I see you did not read too closely here by I saying to change both plug and receptical which nobody including yourself said that. I know for a fact if you don't change both, you will come back to work on it again. Please read before correcting people. And yes i can't spell too well without a dictionary.
TURTLE
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Um. Turtle, you okay today?
Just to reiterate for the OP, who describes himself as "knowning nothing about electricity": you really need to turn OFF the circuit, then don't turn it back on until an electrician takes a look at a few things. Specifically: - the receptical will need to be replaced - the circuit box itself may need to be replaced - some of the wiring may need to be replaced - the circuit breaker may need to be replaced - the plug on the air conditioner may need to be replaced - other outlets or wiring in the house may need to be repaired or replaced.
And since this just seems to be a once in a lifetime love-fest of agreement on usenet, with the exception of turtle, that is), I'll give a hearty nod to whoever said not to be afraid of caling the electician. It may well turn out to be just some very quick and easy repairs, due to loose wires, or some other simple cause. Or your house might burn down tomorrow.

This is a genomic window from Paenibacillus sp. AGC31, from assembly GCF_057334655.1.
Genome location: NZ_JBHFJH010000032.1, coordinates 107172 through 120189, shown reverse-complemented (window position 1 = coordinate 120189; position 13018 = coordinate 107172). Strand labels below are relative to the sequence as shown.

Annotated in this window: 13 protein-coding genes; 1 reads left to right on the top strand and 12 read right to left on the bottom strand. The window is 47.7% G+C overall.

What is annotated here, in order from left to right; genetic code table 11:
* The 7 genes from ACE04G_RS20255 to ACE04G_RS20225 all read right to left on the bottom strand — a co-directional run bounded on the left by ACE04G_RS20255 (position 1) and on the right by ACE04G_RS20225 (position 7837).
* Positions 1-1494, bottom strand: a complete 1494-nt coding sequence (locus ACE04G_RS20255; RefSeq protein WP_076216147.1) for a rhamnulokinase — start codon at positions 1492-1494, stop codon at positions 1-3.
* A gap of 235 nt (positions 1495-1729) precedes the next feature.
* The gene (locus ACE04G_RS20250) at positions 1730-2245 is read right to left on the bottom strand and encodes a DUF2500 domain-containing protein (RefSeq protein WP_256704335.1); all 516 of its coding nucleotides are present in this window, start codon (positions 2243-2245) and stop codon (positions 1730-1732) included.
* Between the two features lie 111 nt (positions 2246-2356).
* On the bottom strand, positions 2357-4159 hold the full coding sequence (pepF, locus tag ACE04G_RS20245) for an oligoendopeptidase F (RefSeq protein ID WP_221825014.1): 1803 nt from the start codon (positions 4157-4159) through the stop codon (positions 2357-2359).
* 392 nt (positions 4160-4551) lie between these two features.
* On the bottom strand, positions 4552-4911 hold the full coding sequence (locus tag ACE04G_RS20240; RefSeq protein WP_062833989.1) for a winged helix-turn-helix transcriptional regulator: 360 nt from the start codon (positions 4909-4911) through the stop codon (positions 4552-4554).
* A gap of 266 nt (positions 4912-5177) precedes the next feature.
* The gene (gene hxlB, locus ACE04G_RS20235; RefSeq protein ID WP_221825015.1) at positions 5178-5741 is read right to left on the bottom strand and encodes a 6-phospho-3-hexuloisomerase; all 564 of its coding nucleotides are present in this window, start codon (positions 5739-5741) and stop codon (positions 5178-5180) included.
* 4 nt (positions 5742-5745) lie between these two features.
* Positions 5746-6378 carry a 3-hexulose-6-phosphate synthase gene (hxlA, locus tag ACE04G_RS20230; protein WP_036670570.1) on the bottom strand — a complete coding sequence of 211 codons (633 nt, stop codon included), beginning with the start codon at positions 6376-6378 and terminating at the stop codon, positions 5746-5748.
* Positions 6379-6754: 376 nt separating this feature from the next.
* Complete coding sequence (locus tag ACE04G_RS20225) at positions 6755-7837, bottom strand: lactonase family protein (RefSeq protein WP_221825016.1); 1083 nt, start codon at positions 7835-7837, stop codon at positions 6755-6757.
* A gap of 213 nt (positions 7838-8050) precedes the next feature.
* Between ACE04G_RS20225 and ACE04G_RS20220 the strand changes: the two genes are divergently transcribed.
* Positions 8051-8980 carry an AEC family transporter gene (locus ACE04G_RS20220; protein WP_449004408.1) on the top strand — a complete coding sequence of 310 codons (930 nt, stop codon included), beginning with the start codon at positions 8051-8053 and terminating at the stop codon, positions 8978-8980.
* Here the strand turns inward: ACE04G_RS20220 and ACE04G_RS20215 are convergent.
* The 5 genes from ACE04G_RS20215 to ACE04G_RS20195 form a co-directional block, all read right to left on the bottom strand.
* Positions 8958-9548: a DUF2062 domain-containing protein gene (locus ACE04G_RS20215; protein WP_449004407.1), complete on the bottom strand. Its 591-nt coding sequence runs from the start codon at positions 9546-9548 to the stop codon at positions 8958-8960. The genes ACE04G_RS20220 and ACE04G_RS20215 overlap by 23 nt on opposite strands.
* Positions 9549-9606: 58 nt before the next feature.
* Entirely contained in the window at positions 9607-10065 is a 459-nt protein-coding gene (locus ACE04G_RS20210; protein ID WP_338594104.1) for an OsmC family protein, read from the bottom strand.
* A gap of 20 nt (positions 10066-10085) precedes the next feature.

-Kevin
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This is Turtle.
I thought that the poster before me had cover the calling or not calling a sparky to do the work and to just turn it off at the breaker which others had told him but my reply was to the work after the sparky came or he did the work. Change both plug and receptical to get a proper job right and also everything else that need to be. i guess I'm going to have to start repeating what other have said to be right i guess.
TURTLE
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THANK!
Well, I did what you all asked right away, but haven't been able to post.
The bad part is the house being old the circuit breaker box has all kinds of names for things that don't make sense. Like there is a breaker for "pool" when there is no sign in the yard there ever was one, so I can't tell what it's referring to. Same with some other circuits. Also, odd things occur like the kitchen microwave and stove are on the same line as the guest room above it.
That said, something is now even more wrong.
The master bedroom has no power now to half of it including the outlet the AC was in, the ceiling light, etc. The other half of the room works fine. Even when all breakers are on, half of that room is now dead and no breaker ever tripped. We did change the one plug where the sparks were coming from, but that whole side of the room went dead.